Veterans who suffer from medical conditions following exposure to toxic burn pit hazards and chemicals received support from President Biden last night. President's State of the Union Address included strong presidential support for health care benefits and wartime disability compensation. A burn pit is used to burn solid waste in open-air without equipment.
Pending legislation in the US Senate (S.473)
Specifically, the bill covers the following locations and corresponding time periods:
- Iraq between August 2, 1990, and February 28, 1991, as well as from March 19, 2003, until burn pits are no longer used in this location;
- Southwest Asia (including Kuwait, Saudi Arabia, Oman, and Qatar) from August 2, 1990, until burn pits are no longer used in these locations; and
- Afghanistan, Syria, Jordan, Egypt, Lebanon, Yemen, and Djibouti from September 11, 2001, until burn pits are no longer used in these locations.
Under the bill, if an exposed veteran submits insufficient evidence to establish a service connection for purposes of disability compensation, the VA shall provide a medical examination and request medical opinions regarding a causal link between the disability and a toxin, chemical, or hazard.
President Joseph R. Biden Jr. (State of The Union Address 3/2/22) Transcript
"Veterans are the best of us.
I’ve always believed that we have a sacred obligation to equip all those we send to war and care for them and their families when they come home.
My administration is providing assistance with job training and housing, and now helping lower-income veterans get VA care debt-free.
Our troops in Iraq and Afghanistan faced many dangers.
One was stationed at bases and breathing in toxic smoke from “burn pits” that incinerated wastes of war—medical and hazard material, jet fuel, and more.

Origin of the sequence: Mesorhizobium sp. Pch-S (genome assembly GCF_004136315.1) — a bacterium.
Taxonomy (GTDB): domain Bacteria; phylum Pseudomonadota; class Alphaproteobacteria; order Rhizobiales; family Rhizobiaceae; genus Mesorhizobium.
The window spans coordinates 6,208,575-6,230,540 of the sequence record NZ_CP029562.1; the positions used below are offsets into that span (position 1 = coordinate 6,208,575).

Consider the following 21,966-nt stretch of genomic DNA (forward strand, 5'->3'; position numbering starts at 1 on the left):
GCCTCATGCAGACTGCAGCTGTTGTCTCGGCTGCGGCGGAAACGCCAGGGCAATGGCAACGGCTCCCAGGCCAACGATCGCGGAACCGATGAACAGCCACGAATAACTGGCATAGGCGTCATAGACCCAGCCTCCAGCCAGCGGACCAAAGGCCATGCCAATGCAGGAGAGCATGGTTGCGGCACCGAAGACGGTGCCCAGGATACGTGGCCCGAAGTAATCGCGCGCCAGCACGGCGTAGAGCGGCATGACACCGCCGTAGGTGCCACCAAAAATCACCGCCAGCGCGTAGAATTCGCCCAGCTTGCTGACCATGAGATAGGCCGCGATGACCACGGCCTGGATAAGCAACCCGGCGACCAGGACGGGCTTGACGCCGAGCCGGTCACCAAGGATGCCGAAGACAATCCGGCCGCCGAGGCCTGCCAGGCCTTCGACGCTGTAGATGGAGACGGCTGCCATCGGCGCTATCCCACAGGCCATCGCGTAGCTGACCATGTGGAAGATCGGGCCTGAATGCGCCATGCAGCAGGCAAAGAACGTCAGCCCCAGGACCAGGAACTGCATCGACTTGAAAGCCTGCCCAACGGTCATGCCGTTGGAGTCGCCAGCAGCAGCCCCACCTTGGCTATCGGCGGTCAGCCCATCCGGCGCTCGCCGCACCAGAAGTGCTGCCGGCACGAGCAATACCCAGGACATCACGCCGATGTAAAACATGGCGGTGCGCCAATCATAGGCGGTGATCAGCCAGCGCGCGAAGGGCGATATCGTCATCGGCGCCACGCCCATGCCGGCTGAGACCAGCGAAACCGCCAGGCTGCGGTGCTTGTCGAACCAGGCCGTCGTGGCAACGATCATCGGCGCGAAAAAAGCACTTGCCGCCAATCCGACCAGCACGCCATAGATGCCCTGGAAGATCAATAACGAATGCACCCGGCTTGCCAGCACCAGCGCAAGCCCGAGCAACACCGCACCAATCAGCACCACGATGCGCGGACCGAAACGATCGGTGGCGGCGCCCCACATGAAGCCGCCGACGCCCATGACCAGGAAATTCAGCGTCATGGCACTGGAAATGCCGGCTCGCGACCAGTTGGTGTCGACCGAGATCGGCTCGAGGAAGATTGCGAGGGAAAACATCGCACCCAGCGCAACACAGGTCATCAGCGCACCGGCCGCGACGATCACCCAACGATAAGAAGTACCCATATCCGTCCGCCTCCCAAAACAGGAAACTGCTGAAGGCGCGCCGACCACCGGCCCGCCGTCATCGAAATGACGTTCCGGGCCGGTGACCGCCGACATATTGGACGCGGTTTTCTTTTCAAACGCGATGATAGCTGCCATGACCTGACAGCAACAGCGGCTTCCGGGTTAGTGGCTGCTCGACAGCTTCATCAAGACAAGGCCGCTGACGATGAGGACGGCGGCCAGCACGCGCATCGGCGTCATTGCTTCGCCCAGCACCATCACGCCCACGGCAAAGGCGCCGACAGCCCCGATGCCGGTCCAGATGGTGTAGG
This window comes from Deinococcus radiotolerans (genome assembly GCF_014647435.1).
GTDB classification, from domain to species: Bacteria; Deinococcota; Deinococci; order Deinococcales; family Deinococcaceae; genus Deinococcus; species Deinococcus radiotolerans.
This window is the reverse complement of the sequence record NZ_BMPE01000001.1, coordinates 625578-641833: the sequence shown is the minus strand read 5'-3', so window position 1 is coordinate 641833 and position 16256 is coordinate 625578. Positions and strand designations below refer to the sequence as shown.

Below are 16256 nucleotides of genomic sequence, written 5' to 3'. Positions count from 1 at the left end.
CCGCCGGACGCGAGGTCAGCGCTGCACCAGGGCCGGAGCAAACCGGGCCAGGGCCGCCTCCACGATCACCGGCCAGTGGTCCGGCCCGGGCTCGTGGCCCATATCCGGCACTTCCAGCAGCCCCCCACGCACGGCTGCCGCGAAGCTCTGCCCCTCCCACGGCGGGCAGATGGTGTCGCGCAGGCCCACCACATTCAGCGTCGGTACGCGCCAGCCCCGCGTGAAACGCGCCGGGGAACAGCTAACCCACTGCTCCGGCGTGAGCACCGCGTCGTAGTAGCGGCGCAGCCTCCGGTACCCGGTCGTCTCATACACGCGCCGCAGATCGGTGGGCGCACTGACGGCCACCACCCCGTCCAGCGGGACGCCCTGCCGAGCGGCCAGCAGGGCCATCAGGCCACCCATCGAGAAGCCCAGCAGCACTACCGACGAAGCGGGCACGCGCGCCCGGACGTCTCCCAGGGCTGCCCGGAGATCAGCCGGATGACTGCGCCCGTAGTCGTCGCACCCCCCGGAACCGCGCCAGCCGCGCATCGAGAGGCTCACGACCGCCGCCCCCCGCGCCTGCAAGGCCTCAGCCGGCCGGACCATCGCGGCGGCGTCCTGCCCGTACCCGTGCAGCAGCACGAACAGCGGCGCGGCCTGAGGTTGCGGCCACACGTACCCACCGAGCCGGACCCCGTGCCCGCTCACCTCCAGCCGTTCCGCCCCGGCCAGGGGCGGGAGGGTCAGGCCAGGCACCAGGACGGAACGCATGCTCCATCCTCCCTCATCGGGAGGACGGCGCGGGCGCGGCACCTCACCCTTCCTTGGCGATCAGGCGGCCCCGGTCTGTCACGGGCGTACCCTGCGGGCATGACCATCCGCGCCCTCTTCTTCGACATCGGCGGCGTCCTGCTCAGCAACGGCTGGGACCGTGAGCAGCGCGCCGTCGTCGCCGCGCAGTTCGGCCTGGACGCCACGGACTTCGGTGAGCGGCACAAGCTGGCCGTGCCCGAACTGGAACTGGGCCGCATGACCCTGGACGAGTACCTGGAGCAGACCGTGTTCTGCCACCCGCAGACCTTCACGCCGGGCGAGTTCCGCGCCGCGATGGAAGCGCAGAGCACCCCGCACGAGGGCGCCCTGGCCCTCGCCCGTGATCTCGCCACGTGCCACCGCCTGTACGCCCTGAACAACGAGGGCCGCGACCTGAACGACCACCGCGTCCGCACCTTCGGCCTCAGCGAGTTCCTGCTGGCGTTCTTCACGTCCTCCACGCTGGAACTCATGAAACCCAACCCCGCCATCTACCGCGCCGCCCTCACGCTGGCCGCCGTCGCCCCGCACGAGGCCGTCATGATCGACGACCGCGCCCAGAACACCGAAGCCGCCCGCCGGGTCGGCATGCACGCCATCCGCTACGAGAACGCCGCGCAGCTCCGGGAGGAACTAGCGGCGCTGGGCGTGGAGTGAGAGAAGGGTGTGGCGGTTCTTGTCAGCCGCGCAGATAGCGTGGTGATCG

When they came home, many of the world’s fittest and best-trained warriors were never the same.
Headaches. Numbness. Dizziness.
A cancer that would put them in a flag-draped coffin.
One of those soldiers was my son Major Beau Biden.
We don’t know for sure if a burn pit was the cause of his brain cancer, or the diseases of so many of our troops.
But I’m committed to finding out everything we can.
Committed to military families like Danielle Robinson from Ohio.
The widow of Sergeant First Class Heath Robinson.
He was born a soldier. Army National Guard. Combat medic in Kosovo and Iraq.
Stationed near Baghdad, just yards from burn pits the size of football fields.
Heath’s widow Danielle is here with us tonight. They loved going to Ohio State football games. He loved building Legos with their daughter.
But cancer from prolonged exposure to burn pits ravaged Heath’s lungs and body.
Danielle says Heath was a fighter to the very end.
He didn’t know how to stop fighting, and neither did she.
Through her pain she found purpose to demand we do better.
Tonight, Danielle—we are.
The VA is pioneering new ways of linking toxic exposures to diseases, already helping more veterans get benefits.
And tonight, I’m announcing we’re expanding eligibility to veterans suffering from nine respiratory cancers.
I’m also calling on Congress: pass a law to make sure veterans devastated by toxic exposures in Iraq and Afghanistan finally get the benefits and comprehensive health care they deserve."
Recommended Citation: Gelman, Jon L., President Biden Supports Burn Pits Exposure Benefits for Veterans, Workers' Compensation Blog, Mar. 2, 2022), https://workers-compensation.blogspot.com/2022/03/president-biden-supports-burn-pits.html
Jon L. Gelman of Wayne NJ is the author of NJ Workers’ Compensation Law (Thomson-Reuters) and co-author of the national treatise, Modern Workers’ Compensation Law (Thomson-Reuters). For over five decades, the Law Offices of Jon L Gelman 1.973.696.7900 firstname.lastname@example.org have represented injured workers and their families who have suffered occupational accidents and illnesses.
Blog: Workers ' Compensation
LinkedIn Group: Injured Workers Law & Advocacy Group
Author: "Workers' Compensation Law" Thomson-Reuters